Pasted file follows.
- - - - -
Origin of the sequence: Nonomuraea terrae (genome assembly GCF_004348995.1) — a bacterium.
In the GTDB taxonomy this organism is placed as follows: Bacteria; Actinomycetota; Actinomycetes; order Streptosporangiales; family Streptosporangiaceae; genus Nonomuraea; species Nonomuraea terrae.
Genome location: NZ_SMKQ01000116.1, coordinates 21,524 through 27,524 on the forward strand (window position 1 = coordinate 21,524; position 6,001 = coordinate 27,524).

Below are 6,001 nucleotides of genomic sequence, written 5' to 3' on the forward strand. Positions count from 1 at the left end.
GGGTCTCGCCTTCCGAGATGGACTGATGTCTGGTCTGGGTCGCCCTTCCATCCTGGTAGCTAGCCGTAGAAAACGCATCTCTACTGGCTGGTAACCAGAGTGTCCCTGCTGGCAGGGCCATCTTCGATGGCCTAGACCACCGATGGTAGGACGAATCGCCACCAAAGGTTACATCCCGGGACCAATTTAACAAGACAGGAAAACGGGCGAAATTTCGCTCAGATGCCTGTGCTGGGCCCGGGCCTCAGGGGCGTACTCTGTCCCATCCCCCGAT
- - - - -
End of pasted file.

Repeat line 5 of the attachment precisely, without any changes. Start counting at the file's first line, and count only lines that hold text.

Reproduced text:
GGGTCTCGCCTTCCGAGATGGACTGATGTCTGGTCTGGGTCGCCCTTCCATCCTGGTAGCTAGCCGTAGAAAACGCATCTCTACTGGCTGGTAACCAGAGTGTCCCTGCTGGCAGGGCCATCTTCGATGGCCTAGACCACCGATGGTAGGACGAATCGCCACCAAAGGTTACATCCCGGGACCAATTTAACAAGACAGGAAAACGGGCGAAATTTCGCTCAGATGCCTGTGCTGGGCCCGGGCCTCAGGGGCGTACTCTGTCCCATCCCCCGAT